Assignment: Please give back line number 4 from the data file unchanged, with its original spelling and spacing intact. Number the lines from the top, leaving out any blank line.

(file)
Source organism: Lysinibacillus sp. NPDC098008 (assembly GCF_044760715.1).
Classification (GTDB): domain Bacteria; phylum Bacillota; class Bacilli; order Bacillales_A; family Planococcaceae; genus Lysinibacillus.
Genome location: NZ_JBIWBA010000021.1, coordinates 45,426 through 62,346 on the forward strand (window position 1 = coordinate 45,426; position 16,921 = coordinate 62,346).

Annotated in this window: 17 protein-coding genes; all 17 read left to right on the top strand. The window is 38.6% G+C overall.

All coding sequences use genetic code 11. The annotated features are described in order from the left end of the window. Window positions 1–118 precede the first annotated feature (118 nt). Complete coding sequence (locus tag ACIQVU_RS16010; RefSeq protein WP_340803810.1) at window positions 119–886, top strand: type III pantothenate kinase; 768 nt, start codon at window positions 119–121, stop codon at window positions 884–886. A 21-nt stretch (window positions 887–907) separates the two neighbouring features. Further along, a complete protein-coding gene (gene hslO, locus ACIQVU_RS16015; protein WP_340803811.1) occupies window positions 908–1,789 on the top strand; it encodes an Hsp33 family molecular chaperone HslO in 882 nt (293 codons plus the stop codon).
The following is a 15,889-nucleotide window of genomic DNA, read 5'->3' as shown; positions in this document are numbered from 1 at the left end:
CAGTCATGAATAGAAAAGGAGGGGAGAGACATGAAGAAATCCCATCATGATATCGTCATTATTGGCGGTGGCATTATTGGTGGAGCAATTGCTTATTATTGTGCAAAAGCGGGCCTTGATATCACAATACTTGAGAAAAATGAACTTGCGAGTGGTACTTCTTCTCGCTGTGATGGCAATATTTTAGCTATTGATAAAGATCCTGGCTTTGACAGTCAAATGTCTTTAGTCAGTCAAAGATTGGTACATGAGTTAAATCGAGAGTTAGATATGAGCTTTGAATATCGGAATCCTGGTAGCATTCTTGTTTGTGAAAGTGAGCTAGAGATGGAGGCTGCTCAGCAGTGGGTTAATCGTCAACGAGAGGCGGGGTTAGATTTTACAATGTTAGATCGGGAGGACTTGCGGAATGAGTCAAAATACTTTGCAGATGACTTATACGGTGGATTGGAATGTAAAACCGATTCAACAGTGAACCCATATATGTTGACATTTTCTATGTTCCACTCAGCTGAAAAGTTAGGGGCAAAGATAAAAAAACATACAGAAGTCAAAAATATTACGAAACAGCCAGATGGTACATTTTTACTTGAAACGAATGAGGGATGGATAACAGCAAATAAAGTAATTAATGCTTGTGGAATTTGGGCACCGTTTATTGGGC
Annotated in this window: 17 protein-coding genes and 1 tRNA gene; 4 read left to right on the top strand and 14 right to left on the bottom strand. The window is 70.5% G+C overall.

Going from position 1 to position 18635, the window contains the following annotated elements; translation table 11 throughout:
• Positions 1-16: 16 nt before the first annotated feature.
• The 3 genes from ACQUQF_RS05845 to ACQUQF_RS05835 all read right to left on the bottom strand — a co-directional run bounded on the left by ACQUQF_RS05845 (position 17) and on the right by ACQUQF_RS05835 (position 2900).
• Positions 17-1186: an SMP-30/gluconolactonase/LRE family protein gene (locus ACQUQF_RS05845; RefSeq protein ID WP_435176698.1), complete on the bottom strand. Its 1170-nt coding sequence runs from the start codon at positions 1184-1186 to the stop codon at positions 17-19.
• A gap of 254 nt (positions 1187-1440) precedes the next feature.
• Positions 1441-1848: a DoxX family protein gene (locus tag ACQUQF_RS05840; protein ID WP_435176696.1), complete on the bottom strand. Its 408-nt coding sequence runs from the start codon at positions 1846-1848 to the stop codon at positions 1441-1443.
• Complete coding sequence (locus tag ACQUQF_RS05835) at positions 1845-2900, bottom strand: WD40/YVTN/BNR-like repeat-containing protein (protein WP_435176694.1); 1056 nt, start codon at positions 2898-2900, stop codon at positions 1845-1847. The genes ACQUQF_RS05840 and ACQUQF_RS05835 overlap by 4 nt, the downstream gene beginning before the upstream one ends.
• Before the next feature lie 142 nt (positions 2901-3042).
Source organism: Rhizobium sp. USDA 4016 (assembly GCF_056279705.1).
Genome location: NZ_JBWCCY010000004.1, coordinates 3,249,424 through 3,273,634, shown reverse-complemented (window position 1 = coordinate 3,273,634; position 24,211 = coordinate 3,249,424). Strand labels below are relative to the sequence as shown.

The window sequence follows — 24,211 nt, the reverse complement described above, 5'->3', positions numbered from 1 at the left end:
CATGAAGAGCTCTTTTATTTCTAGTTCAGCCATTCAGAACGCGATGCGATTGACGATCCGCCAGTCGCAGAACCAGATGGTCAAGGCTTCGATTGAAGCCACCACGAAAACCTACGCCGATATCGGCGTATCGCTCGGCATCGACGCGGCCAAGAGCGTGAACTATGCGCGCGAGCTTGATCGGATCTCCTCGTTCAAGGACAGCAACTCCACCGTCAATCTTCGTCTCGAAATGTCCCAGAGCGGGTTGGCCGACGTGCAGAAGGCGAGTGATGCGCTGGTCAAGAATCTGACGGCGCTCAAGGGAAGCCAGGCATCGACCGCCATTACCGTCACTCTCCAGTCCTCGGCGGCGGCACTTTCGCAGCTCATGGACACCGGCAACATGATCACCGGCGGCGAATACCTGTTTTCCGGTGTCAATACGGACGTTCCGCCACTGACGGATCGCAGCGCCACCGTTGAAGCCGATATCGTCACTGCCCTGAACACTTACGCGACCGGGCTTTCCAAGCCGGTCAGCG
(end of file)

Annotated in this window: 17 protein-coding genes; all 17 read left to right on the top strand. The window is 38.6% G+C overall.